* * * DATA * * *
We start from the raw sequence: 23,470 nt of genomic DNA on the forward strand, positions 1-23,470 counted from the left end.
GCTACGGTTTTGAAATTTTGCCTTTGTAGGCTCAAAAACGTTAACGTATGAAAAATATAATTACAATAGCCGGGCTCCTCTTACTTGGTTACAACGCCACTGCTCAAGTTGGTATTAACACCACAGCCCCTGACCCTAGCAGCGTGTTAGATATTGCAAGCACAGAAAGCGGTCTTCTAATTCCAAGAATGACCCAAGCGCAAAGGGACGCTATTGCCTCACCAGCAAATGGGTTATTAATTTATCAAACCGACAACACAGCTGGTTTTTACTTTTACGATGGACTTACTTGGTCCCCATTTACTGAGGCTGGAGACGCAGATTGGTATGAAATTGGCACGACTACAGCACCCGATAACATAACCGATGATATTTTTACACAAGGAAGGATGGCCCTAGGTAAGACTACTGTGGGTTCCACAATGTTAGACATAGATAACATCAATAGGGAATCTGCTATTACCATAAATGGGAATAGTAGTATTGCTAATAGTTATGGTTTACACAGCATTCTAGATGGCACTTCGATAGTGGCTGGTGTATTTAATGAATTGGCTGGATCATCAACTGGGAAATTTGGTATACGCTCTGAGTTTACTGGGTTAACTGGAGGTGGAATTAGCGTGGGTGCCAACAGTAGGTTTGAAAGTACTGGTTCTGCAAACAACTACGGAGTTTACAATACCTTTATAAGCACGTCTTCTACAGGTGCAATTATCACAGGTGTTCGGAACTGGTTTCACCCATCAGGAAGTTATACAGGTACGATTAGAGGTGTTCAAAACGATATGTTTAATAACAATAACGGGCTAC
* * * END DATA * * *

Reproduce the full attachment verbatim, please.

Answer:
We start from the raw sequence: 23,470 nt of genomic DNA on the forward strand, positions 1-23,470 counted from the left end.
GCTACGGTTTTGAAATTTTGCCTTTGTAGGCTCAAAAACGTTAACGTATGAAAAATATAATTACAATAGCCGGGCTCCTCTTACTTGGTTACAACGCCACTGCTCAAGTTGGTATTAACACCACAGCCCCTGACCCTAGCAGCGTGTTAGATATTGCAAGCACAGAAAGCGGTCTTCTAATTCCAAGAATGACCCAAGCGCAAAGGGACGCTATTGCCTCACCAGCAAATGGGTTATTAATTTATCAAACCGACAACACAGCTGGTTTTTACTTTTACGATGGACTTACTTGGTCCCCATTTACTGAGGCTGGAGACGCAGATTGGTATGAAATTGGCACGACTACAGCACCCGATAACATAACCGATGATATTTTTACACAAGGAAGGATGGCCCTAGGTAAGACTACTGTGGGTTCCACAATGTTAGACATAGATAACATCAATAGGGAATCTGCTATTACCATAAATGGGAATAGTAGTATTGCTAATAGTTATGGTTTACACAGCATTCTAGATGGCACTTCGATAGTGGCTGGTGTATTTAATGAATTGGCTGGATCATCAACTGGGAAATTTGGTATACGCTCTGAGTTTACTGGGTTAACTGGAGGTGGAATTAGCGTGGGTGCCAACAGTAGGTTTGAAAGTACTGGTTCTGCAAACAACTACGGAGTTTACAATACCTTTATAAGCACGTCTTCTACAGGTGCAATTATCACAGGTGTTCGGAACTGGTTTCACCCATCAGGAAGTTATACAGGTACGATTAGAGGTGTTCAAAACGATATGTTTAATAACAATAACGGGCTAC